Do Headache Clinic Patients Require More Care Outside of Office Visits?
by Lauren Doyle Strauss, DO
Recently, there has been a lot of attention focused on identifying, understanding and addressing sources of physician burnout as a way to improve physician wellness. One of the first national surveys to draw attention to this concern was published in JAMA in 2012. The study examined the rates of physician burnout in 7,288 physicians. A staggering 45.8% of physicians exhibited at least one symptom of burnout, and physicians fared much worse compared to the general population. The incidence of burnout varied substantially by specialty, with neurology ranking third-highest for burnout among specialties. More recently in 2018, Medscape released a National Physician Burnout and Depression Report that studied 15,543 physicians across 29 specialties. The report again showed that neurology, along with intensivists, has the highest rate of burnout at 48%.
In 2014, former AAN President Dr. Bruce Sigsbee and Dr. James Bernat published an article in Neurology citing the main aspects of physician burnout including: emotional exhaustion, the loss of interest and enthusiasm for practice; depersonalization, a cynical attitude that results in treating patients as objects; and career dissatisfaction, a diminished sense of personal accomplishment and low self-value. Burnout affects both affects physicians and the patients they care for, and studies show that burnout can result in reduced work hours, relocation, depression, suicide or patient errors.
There is some evidence that suggests the increased use of electronic medical records (EMR) may contribute to burnout by increasing the workload of physicians. Roland Brilla, MD, PhD, along with Kaitlin Woo, MS, and Susanne Seeger, MD, published a study in Headache® that examined the number of remote encounters, remote encounter messages, telephone encounters or email (MyChart) encounters per patient at an academic neurology referral clinic. Conducted at University of Wisconsin Hospital and Clinics, the study followed 3,164 patients over a one-year period. Results showed that the Headache Clinic patients required the second highest frequency of all types of encounters per patient across multiple neurologic specialties with a median of 10 additional encounters per patient. Multiple Sclerosis Clinic was the highest with a median of 15 additional encounters per patient. When looking specifically at MyChart email message usage, the percentage was higher in the Headache Clinic compared to all other clinics at 47%, with a mean of 1.9 encounters per patient (P < .001).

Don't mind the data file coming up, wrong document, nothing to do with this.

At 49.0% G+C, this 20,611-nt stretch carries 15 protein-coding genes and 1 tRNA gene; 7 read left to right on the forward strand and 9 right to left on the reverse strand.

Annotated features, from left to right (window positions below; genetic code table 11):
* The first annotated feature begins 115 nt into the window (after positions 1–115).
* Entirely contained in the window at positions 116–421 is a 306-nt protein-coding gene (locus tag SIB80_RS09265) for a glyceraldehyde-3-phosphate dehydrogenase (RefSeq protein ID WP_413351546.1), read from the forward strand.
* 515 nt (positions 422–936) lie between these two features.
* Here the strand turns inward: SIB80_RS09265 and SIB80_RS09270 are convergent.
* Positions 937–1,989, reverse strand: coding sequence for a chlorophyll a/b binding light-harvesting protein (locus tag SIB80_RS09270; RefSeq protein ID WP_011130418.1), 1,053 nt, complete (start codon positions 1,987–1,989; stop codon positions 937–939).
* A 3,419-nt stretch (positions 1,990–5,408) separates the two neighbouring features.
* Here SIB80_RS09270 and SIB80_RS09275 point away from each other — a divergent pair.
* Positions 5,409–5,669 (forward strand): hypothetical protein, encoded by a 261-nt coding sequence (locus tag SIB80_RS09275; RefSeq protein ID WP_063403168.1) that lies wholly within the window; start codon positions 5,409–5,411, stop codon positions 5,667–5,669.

Increasing the number of headache specialists may reduce the likelihood of burnout for clinicians. In an effort to help better the field of headache medicine, the American Headache Society has several programs in place aimed at increasing the number of headache specialists and practitioners in the field. Pre-courses are available to all members at the Annual Scientific Meeting and Scottsdale Headache Symposium. Additionally, the Resident Education Program, Emerging Leaders Program, and the International Headache Academy all aim to inspire young neurologists and research scientists to pursue careers in headache medicine. Through networking, mentorship and informative lectures, these programs are designed to foster a long-term commitment to headache medicine in aspiring medical professionals. The American Headache Society will continue to promote these efforts and many more to benefit the careers of those interested in headache medicine and to improve the lives of our patients.
 Palen T.E., Ross C., Powers J.D., et al. (2012). Association of online patient access to clinicians and medical records with use of clinical services. JAMA, 308(19), 2012-2019. doi: 10.1001/jama.2012.14126.
 Brilla, R. , Woo, K. M. and Seeger, S. K. (2018). Do Headache Patients Require More Care in Between Visits Than Other Neurology Outpatients? Headache: The Journal of Head and Face Pain. doi:10.1111/head.13339